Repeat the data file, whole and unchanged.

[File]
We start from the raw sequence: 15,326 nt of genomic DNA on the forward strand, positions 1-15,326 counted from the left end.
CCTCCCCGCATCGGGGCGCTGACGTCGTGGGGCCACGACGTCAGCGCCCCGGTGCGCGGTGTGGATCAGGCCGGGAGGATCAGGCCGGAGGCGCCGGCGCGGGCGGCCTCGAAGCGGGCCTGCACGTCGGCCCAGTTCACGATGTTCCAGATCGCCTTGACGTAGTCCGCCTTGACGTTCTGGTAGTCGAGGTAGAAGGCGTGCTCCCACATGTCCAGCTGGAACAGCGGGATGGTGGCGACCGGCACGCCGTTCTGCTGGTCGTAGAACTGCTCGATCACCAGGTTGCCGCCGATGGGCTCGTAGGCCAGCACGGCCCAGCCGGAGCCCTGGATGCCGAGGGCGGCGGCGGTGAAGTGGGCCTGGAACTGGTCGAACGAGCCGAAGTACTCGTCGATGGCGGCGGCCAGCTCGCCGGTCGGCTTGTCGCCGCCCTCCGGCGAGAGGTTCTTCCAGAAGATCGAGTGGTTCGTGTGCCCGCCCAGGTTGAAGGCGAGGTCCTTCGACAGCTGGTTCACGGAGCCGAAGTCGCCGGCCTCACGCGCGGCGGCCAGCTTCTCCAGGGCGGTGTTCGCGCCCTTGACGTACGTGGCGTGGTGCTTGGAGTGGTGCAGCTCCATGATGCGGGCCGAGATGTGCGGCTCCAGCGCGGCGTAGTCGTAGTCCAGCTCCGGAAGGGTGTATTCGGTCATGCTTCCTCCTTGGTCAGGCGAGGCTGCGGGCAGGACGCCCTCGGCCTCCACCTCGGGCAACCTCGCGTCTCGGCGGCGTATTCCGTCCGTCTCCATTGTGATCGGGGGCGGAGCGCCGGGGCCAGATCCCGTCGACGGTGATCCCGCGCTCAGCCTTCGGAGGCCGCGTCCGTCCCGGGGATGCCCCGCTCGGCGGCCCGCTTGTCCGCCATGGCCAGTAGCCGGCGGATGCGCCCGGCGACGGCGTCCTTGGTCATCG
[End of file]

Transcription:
We start from the raw sequence: 15,326 nt of genomic DNA on the forward strand, positions 1-15,326 counted from the left end.
CCTCCCCGCATCGGGGCGCTGACGTCGTGGGGCCACGACGTCAGCGCCCCGGTGCGCGGTGTGGATCAGGCCGGGAGGATCAGGCCGGAGGCGCCGGCGCGGGCGGCCTCGAAGCGGGCCTGCACGTCGGCCCAGTTCACGATGTTCCAGATCGCCTTGACGTAGTCCGCCTTGACGTTCTGGTAGTCGAGGTAGAAGGCGTGCTCCCACATGTCCAGCTGGAACAGCGGGATGGTGGCGACCGGCACGCCGTTCTGCTGGTCGTAGAACTGCTCGATCACCAGGTTGCCGCCGATGGGCTCGTAGGCCAGCACGGCCCAGCCGGAGCCCTGGATGCCGAGGGCGGCGGCGGTGAAGTGGGCCTGGAACTGGTCGAACGAGCCGAAGTACTCGTCGATGGCGGCGGCCAGCTCGCCGGTCGGCTTGTCGCCGCCCTCCGGCGAGAGGTTCTTCCAGAAGATCGAGTGGTTCGTGTGCCCGCCCAGGTTGAAGGCGAGGTCCTTCGACAGCTGGTTCACGGAGCCGAAGTCGCCGGCCTCACGCGCGGCGGCCAGCTTCTCCAGGGCGGTGTTCGCGCCCTTGACGTACGTGGCGTGGTGCTTGGAGTGGTGCAGCTCCATGATGCGGGCCGAGATGTGCGGCTCCAGCGCGGCGTAGTCGTAGTCCAGCTCCGGAAGGGTGTATTCGGTCATGCTTCCTCCTTGGTCAGGCGAGGCTGCGGGCAGGACGCCCTCGGCCTCCACCTCGGGCAACCTCGCGTCTCGGCGGCGTATTCCGTCCGTCTCCATTGTGATCGGGGGCGGAGCGCCGGGGCCAGATCCCGTCGACGGTGATCCCGCGCTCAGCCTTCGGAGGCCGCGTCCGTCCCGGGGATGCCCCGCTCGGCGGCCCGCTTGTCCGCCATGGCCAGTAGCCGGCGGATGCGCCCGGCGACGGCGTCCTTGGTCATCG